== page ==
The company wants to begin cross-selling its solutions to existing customers, Burlin said. In the case of state treasurers, for example, the company hopes to offer solutions in several areas where they control spending, he said.
"They may be responsible for managing pension and health insurance plans as well as their ledger responsibilities. We have solution offerings that could assist them in addressing all of those responsibilities," he said.
The former presidents of ACS' state and local solutions and state health care solutions groups will play key roles in the new structure, Burlin said:
- Harvey Braswell, former president of the company's health care solutions group, is now executive vice president of government sales within the new Government Solutions group.
- John Brophy, former president of the state and local solutions group, is now an executive vice president, reporting directly to Chief Executive Officer Jeff Rich. Brophy will focus on expanding relationships with clients, King said.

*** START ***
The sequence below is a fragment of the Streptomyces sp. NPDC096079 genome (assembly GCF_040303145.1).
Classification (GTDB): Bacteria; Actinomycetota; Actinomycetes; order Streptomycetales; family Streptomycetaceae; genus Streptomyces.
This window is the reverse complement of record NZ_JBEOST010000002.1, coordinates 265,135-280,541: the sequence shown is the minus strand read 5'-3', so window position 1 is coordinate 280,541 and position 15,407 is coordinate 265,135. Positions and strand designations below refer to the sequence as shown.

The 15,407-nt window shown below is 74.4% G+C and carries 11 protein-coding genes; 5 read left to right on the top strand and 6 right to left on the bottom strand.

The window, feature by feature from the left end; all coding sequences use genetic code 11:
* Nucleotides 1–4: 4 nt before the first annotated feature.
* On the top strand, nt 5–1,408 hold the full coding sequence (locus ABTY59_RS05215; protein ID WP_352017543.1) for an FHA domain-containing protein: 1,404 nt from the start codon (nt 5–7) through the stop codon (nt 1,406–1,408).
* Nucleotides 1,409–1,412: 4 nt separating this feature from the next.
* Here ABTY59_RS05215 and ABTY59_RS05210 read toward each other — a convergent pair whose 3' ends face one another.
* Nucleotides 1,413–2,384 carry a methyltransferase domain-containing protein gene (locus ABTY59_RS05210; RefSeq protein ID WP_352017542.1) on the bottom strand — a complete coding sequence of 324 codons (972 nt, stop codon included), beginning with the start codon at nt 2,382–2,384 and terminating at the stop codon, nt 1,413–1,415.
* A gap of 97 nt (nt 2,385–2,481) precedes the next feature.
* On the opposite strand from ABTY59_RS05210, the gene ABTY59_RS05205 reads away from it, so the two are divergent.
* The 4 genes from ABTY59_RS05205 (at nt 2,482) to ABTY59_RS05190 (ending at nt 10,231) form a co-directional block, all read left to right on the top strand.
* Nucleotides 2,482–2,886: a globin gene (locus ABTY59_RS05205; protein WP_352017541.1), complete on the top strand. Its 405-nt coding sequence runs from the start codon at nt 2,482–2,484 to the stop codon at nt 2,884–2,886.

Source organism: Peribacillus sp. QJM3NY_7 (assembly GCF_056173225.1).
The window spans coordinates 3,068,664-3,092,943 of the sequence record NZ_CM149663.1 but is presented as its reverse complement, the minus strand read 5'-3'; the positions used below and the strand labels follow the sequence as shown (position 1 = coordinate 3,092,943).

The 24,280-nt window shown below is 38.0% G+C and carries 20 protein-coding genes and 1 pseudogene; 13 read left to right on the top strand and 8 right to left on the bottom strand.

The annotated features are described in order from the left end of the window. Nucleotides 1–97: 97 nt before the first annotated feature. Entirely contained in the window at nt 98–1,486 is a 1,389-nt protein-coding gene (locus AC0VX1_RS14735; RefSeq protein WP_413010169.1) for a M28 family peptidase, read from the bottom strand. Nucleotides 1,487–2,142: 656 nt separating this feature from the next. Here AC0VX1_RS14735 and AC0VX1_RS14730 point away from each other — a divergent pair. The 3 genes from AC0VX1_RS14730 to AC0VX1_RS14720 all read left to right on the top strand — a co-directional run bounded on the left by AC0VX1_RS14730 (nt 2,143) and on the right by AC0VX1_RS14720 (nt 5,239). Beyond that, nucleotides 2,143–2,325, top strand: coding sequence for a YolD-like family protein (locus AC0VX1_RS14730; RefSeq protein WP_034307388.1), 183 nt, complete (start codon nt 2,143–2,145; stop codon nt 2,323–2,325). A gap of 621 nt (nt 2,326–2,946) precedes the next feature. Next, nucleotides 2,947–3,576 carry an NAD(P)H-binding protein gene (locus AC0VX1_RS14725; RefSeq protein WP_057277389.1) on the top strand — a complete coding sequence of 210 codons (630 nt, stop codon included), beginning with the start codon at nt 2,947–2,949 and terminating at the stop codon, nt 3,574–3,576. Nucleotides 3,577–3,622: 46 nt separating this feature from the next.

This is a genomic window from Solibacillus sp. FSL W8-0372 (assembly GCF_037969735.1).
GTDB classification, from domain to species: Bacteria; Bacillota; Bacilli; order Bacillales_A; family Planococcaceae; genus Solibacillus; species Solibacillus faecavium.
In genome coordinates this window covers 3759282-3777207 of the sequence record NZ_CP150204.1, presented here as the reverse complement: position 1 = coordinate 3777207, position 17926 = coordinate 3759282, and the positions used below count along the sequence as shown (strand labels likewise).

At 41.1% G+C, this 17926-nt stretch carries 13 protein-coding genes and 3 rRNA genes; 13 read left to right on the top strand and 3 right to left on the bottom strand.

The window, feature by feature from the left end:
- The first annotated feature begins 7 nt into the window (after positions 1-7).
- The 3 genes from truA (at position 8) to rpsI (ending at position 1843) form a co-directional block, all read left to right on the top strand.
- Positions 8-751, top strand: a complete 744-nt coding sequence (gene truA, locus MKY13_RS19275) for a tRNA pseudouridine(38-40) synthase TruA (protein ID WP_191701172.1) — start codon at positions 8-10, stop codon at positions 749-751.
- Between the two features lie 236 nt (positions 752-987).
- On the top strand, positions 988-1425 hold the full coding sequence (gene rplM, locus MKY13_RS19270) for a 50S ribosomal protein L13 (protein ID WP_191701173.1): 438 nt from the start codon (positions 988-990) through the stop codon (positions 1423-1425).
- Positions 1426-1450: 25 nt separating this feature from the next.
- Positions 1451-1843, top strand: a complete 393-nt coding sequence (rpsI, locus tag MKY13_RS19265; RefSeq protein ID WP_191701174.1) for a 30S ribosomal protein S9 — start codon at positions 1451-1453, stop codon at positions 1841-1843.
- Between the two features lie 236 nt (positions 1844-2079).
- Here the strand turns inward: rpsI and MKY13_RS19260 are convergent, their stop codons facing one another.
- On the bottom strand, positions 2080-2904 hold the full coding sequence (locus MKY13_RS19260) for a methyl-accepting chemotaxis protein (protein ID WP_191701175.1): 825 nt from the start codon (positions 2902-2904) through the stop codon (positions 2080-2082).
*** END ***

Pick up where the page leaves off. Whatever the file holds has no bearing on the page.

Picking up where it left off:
"Their sole purpose in life will be to go to market as a sales organization," Burlin said, referring to Braswell's sales staff. "That's a new concept for this new consolidated group."
Burlin, Brophy and Braswell will all focus on sales growth, King said.
Burlin said he has his work cut out for him, returning the company to the 20 percent growth the government business had over the past five years. This will be challenging, because different segments of the state and local market are growing at different rates, he said.
"Where we already achieve very significant market share, growing at 20 percent [or more] is going to be difficult," he said. "We have to take those solutions to new markets and find new solutions in new markets, and that will take some time."